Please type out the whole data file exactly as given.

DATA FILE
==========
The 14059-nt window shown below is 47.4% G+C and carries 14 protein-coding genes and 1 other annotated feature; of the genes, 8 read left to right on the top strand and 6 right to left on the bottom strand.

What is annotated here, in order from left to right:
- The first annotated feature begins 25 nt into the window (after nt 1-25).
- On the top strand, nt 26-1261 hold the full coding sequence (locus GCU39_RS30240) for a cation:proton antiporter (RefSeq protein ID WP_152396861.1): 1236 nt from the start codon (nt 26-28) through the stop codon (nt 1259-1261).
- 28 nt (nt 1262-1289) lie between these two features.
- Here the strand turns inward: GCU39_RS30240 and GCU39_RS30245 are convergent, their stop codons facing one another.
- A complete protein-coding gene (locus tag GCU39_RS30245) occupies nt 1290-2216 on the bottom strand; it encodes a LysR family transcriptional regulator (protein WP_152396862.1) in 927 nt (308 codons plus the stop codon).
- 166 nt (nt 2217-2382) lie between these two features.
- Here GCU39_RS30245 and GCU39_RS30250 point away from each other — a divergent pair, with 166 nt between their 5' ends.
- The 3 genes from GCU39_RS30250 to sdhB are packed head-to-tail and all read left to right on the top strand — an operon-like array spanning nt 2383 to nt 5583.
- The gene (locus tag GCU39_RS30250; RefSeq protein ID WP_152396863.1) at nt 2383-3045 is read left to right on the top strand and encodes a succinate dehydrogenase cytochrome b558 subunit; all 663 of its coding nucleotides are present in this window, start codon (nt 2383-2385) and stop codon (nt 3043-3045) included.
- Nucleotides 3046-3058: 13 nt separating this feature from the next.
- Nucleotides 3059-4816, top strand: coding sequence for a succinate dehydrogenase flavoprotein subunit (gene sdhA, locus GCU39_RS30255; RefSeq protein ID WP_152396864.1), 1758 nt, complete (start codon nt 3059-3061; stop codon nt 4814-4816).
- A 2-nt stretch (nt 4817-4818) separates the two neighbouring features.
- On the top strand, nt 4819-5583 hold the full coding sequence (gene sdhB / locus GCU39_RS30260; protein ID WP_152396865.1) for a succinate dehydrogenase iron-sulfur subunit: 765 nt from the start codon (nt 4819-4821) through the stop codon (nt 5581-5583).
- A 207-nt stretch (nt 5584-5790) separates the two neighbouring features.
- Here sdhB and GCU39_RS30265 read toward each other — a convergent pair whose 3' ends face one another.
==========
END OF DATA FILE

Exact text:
The 14059-nt window shown below is 47.4% G+C and carries 14 protein-coding genes and 1 other annotated feature; of the genes, 8 read left to right on the top strand and 6 right to left on the bottom strand.

What is annotated here, in order from left to right:
- The first annotated feature begins 25 nt into the window (after nt 1-25).
- On the top strand, nt 26-1261 hold the full coding sequence (locus GCU39_RS30240) for a cation:proton antiporter (RefSeq protein ID WP_152396861.1): 1236 nt from the start codon (nt 26-28) through the stop codon (nt 1259-1261).
- 28 nt (nt 1262-1289) lie between these two features.
- Here the strand turns inward: GCU39_RS30240 and GCU39_RS30245 are convergent, their stop codons facing one another.
- A complete protein-coding gene (locus tag GCU39_RS30245) occupies nt 1290-2216 on the bottom strand; it encodes a LysR family transcriptional regulator (protein WP_152396862.1) in 927 nt (308 codons plus the stop codon).
- 166 nt (nt 2217-2382) lie between these two features.
- Here GCU39_RS30245 and GCU39_RS30250 point away from each other — a divergent pair, with 166 nt between their 5' ends.
- The 3 genes from GCU39_RS30250 to sdhB are packed head-to-tail and all read left to right on the top strand — an operon-like array spanning nt 2383 to nt 5583.
- The gene (locus tag GCU39_RS30250; RefSeq protein ID WP_152396863.1) at nt 2383-3045 is read left to right on the top strand and encodes a succinate dehydrogenase cytochrome b558 subunit; all 663 of its coding nucleotides are present in this window, start codon (nt 2383-2385) and stop codon (nt 3043-3045) included.
- Nucleotides 3046-3058: 13 nt separating this feature from the next.
- Nucleotides 3059-4816, top strand: coding sequence for a succinate dehydrogenase flavoprotein subunit (gene sdhA, locus GCU39_RS30255; RefSeq protein ID WP_152396864.1), 1758 nt, complete (start codon nt 3059-3061; stop codon nt 4814-4816).
- A 2-nt stretch (nt 4817-4818) separates the two neighbouring features.
- On the top strand, nt 4819-5583 hold the full coding sequence (gene sdhB / locus GCU39_RS30260; protein ID WP_152396865.1) for a succinate dehydrogenase iron-sulfur subunit: 765 nt from the start codon (nt 4819-4821) through the stop codon (nt 5581-5583).
- A 207-nt stretch (nt 5584-5790) separates the two neighbouring features.
- Here sdhB and GCU39_RS30265 read toward each other — a convergent pair whose 3' ends face one another.